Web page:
Ironically, despite all the wise and clever plays, poetry and essays written by John Dryden, it was his consistent complaint about the terminal preposition that became his most enduring legacy.

Fowler’s A Dictionary of Modern English Usage, published in 1926, calls it a “cherished superstition that prepositions must, in spite of the incurable English instinct for putting them late… be kept true to their name and placed before the word they govern.” Fowler goes on to assert that even Dryden had to go back and edit all of his work to eliminate the terminal prepositions in his own writing. 

In the last century or so, people have become progressively less fussy and worried about it, but some still seem determined to cling to the rule no matter what. 

I advise my students that in formal writing such as essays, speeches, official letters and submissions, it is best to avoid the terminal preposition just in case their reader is someone who might judge them for it. Any other time, in keeping with standard spoken English, they are free to use their prepositions wherever they feel most natural and make the most sense. 

Nobody in the 21st century is going to naturally ask someone “On which char did you sit?” rather than “Which chair did you sit on?”, nor will they say “I wonder for whom that parcel is intended” Instead of “I wonder who that parcel is for.” 

In the 21st century, that really is nonsense up with which we do not have to put.

Sources: 
Quote Investigator
Merriam-Webster
Fowler, H.W (1926) A Dictionary of Modern English Usage. Oxford Language Classics, OUP, Reprinted 2002.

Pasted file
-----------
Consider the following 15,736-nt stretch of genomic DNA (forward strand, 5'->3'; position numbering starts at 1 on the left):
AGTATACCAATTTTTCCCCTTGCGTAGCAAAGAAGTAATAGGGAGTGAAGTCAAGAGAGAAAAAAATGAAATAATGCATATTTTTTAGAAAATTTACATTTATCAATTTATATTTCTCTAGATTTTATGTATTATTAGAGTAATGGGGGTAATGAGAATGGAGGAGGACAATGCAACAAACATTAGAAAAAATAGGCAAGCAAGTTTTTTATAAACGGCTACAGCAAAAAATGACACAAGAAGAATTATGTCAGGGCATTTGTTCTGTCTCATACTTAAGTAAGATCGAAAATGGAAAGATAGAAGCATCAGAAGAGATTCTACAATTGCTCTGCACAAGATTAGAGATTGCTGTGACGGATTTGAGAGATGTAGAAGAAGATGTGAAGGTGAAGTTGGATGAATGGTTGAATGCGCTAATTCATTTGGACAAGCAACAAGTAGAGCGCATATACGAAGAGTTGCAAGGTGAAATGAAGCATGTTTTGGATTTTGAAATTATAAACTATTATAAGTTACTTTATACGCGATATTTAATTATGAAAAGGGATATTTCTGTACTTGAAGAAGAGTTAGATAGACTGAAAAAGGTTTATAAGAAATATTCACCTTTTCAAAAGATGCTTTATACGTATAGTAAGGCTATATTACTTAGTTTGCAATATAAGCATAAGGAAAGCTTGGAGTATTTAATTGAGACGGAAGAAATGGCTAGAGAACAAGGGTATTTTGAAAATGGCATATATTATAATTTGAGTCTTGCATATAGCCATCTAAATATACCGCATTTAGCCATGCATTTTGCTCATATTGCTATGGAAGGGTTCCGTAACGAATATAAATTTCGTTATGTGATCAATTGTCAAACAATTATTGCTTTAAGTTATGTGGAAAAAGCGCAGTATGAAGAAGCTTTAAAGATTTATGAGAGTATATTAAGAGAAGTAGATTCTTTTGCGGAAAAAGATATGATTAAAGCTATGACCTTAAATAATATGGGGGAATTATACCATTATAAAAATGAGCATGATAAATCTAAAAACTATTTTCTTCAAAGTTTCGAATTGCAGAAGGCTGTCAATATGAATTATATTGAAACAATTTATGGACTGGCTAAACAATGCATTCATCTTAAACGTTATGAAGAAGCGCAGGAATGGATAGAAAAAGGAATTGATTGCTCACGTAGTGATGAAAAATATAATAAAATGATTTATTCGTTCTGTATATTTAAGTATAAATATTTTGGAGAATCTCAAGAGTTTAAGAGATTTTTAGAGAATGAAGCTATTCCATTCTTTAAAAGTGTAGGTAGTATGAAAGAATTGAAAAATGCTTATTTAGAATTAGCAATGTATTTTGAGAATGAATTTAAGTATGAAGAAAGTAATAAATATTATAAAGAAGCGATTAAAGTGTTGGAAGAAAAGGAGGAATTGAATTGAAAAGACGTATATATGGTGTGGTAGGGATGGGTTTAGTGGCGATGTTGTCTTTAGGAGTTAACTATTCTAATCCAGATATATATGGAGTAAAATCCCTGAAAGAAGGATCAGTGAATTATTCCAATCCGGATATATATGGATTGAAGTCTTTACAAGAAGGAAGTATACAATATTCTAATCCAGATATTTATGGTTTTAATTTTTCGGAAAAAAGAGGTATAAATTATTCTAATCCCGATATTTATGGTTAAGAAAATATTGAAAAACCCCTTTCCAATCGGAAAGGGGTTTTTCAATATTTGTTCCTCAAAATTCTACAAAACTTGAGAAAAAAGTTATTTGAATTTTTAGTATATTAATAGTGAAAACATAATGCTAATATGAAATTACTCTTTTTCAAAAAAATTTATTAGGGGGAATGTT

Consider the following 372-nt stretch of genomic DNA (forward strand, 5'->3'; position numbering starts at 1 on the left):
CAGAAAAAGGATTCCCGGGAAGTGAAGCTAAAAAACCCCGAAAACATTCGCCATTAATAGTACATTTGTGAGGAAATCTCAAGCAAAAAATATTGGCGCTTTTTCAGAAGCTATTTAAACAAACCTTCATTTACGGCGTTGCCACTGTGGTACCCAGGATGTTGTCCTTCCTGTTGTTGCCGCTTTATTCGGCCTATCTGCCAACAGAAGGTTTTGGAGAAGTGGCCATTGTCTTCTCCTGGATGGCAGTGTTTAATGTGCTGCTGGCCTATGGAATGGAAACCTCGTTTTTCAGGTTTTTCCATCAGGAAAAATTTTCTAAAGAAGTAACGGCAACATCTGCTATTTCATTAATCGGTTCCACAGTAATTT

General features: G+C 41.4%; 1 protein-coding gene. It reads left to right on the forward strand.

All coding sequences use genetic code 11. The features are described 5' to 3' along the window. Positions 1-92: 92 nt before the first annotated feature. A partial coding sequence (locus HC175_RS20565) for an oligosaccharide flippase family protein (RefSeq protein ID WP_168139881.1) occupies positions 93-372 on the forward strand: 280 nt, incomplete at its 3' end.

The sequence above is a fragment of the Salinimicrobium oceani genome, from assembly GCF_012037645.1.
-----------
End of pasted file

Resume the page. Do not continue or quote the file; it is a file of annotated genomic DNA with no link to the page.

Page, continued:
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Is It OK to End a Sentence with a Preposition?
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Back in the Classroom: Putting My Teacher Mask On

Thoughts on the first day of face to face teaching after months of lockdown and teaching online.

Image by HaticeEROL on Pixabay

After nine weeks of only seeing my students in little squares on my computer screen, a two week term break, and a final week of online classes, we resumed face to face lessons today. Things were a little bit different than they used to be, though. 

The desks were distanced from one another as practically as they could be. The bottle of sanitiser at the front of the room had been joined by another and, this time around, the students didn’t need reminding to use it. Most obviously, though, we were all wearing masks. 

We used to talk about “putting our teacher hat on” when we walked into the classroom, and taking it off again at the end of the day. I guess now it’s our teacher masks we have to consciously think about wearing, as this seems to be the new normal— in Victorian schools, at least— for the foreseeable future.